As a small business owner, no doubt you’ve heard the old adage “you’ve got to spend money to make money”. Of course, it’s not always necessary to splash the cash, but healthy cash flow will (in most cases) get you further, faster. If you’re lucky, you’ll have an investor by your side or a large savings account. For the majority of small business owners in Australia however, securing a business loan is the most practical answer to bank balance blues. Unfortunately, securing a business loan isn’t always easy, so preparation is key. Here are our top tips to ensuring your small business is in the best position to seek finance…and get approval! Disclaimer: This article is general in nature and should not be taken as constituting professional advice. Employment Hero recommends that you speak with a financial specialist for individual circumstances.
1. Determine what type of business loan you need
A “business loan” is a general term covering a wide range of loan products suited to different commercial objectives. You may need a simple cash injection, but chances are you probably need something more specific, like an asset or equipment loan, cash flow finance or a line of credit. To work out what type of business loan you need, start by asking yourself the following questions;
- What will you spend the funds on?
- How much do you want to borrow?
- What’s your repayment capacity?
- How will a loan help you grow your business?
Next, have a chat with your accountant. Outside of doing your tax, your accountant’s role is to support you in growing your business with tangible solutions to the challenges you face. They can help you work out what loan type is most suited to your objectives, and ensure your financial records are ready to be scrutinised by a potential lender. Prefer to do your own research? Start by calling your bank, and do some online research into fintech lenders such as Moula, OnDeck or Prospa. There are hundreds of business loan products out there, offered by a multitude of lenders from the Big 4 banks to smaller lenders you’ve probably never heard of. Each lender has its own merits, and lending criteria to determine who they’re prepared to lend to and why. In short, you’ve got options!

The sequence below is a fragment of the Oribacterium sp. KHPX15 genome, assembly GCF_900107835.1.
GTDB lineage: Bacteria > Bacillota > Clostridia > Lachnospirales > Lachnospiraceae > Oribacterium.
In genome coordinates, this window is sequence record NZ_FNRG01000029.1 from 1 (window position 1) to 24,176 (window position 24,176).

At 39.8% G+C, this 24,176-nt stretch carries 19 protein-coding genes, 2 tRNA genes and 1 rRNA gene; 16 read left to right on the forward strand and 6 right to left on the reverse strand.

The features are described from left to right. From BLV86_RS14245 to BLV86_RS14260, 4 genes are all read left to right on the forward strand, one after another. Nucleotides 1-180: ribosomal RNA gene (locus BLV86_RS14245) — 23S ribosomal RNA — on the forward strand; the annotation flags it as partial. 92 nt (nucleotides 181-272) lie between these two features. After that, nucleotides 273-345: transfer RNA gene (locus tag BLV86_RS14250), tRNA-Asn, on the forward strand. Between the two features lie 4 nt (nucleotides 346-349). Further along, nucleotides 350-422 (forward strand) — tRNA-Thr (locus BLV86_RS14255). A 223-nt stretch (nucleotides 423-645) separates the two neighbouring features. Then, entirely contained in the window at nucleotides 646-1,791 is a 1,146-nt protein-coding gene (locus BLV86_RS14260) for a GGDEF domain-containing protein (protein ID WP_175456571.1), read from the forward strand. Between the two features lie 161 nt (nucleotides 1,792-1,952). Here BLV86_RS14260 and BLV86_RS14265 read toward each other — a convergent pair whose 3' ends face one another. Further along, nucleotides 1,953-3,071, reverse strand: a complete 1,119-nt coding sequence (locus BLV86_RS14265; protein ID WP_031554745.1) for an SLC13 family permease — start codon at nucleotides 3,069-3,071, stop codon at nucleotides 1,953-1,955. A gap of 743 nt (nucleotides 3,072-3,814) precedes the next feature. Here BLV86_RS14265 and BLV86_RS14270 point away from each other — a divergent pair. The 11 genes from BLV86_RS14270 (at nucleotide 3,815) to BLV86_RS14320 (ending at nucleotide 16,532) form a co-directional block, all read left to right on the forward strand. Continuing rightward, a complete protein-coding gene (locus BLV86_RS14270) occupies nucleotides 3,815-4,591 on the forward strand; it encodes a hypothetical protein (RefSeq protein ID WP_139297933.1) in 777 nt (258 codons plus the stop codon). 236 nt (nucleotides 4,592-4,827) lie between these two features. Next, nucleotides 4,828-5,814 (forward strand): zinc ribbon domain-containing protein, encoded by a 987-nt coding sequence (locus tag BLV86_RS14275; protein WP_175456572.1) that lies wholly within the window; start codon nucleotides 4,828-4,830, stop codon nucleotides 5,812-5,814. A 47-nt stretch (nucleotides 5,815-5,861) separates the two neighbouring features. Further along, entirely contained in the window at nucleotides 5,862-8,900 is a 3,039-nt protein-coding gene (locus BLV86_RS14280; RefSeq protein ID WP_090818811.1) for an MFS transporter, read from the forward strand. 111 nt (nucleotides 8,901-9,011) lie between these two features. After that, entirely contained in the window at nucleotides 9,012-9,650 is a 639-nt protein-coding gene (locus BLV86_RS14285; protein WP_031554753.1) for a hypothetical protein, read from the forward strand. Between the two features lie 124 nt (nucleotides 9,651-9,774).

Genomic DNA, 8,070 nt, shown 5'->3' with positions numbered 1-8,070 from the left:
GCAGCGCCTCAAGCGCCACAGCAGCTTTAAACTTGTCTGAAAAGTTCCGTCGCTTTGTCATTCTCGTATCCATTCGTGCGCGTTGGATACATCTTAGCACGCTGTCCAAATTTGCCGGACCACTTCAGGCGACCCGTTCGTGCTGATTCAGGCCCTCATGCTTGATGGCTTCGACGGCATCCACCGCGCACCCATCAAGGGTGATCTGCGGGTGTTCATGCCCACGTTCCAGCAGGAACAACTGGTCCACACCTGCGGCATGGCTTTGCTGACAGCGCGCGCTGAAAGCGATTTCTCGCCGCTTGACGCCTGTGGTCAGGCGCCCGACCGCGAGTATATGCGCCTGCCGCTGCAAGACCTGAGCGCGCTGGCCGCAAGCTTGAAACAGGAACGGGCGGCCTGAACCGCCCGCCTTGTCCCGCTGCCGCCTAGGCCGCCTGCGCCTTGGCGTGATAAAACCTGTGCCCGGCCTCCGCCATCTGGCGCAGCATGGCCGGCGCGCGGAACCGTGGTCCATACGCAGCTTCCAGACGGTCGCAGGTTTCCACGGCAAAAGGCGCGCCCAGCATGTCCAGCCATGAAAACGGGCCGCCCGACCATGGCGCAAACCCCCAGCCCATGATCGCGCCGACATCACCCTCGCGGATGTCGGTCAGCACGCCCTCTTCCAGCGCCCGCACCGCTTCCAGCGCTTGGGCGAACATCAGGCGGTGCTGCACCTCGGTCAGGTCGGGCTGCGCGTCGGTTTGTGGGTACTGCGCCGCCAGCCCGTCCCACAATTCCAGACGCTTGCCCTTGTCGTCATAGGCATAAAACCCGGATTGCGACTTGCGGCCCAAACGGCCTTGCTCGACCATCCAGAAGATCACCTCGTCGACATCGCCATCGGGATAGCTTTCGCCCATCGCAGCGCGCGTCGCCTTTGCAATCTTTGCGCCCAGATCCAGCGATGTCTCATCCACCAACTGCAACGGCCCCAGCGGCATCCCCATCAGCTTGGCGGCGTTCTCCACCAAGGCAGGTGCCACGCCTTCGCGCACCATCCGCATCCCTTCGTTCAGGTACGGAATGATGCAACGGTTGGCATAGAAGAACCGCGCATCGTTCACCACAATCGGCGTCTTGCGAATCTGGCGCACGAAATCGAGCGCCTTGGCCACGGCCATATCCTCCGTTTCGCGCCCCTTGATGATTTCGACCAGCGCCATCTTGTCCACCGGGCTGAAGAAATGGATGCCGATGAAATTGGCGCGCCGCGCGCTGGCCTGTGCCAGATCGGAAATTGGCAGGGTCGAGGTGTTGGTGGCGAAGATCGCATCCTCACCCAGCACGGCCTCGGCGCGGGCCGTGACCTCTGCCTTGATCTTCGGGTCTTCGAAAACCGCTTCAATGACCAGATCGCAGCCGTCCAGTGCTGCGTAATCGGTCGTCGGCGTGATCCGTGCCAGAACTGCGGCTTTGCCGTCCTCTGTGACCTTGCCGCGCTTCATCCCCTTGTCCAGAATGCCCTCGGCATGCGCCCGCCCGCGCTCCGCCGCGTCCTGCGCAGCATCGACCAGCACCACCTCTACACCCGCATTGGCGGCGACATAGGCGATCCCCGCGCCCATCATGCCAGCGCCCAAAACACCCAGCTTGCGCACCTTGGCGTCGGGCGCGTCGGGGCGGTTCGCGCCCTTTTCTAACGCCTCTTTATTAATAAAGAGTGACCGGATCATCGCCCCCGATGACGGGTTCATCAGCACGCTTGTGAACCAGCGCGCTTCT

2. Consider engaging a finance broker
Attempting to wade through all of this information on your own can be daunting; particularly when you start looking at different interest rates, loan terms and repayment structures. If you’ve got better things to do, like running your small business, you may prefer to engage a finance broker (or mortgage broker). A finance broker will be your best advocate in finding the right loan. They have access to a wide range of lenders, so can offer you more options and choice than a bank can. They know the ins and outs of the industry which enables them to position your business in the best light and negotiate on your behalf – this is particularly useful if you have cash flow issues or poor credit history. Your broker will walk you through the entire process, usually at no cost to you (they’re paid by the lender you choose). They’ll even take care of the paperwork, reaching out to your accountant for relevant financial documents.
3. Understand how a lender will view your application
The level of risk a lender is prepared to accept varies widely, but they will all evaluate your loan application on five fundamental criteria called the “Five C’s of Credit”. Now, remember when we enlisted the help of your broker? This is where they will really shine. They’ll help build a positive story for the lender, using these criteria to play to your business’ strengths.
- Capacity: Your ability to repay the business loan From a lenders point of view, this one is probably the most important. You’ll need to show you can comfortably afford (or “service”) the loan repayments by outlining your income, the reliability of this income, your assets, liabilities and any ongoing expenses. The catch here is that this doesn’t only refer to your business finances, but the personal finances of all and any business directors. Do you have a good credit score? Ask your broker, or use a free service like www.getmycreditscore.com.au. If you’re unhappy with what you find, talk to your broker about ways to improve your score such as repaying bills on time and limiting the number of credit enquiries you make.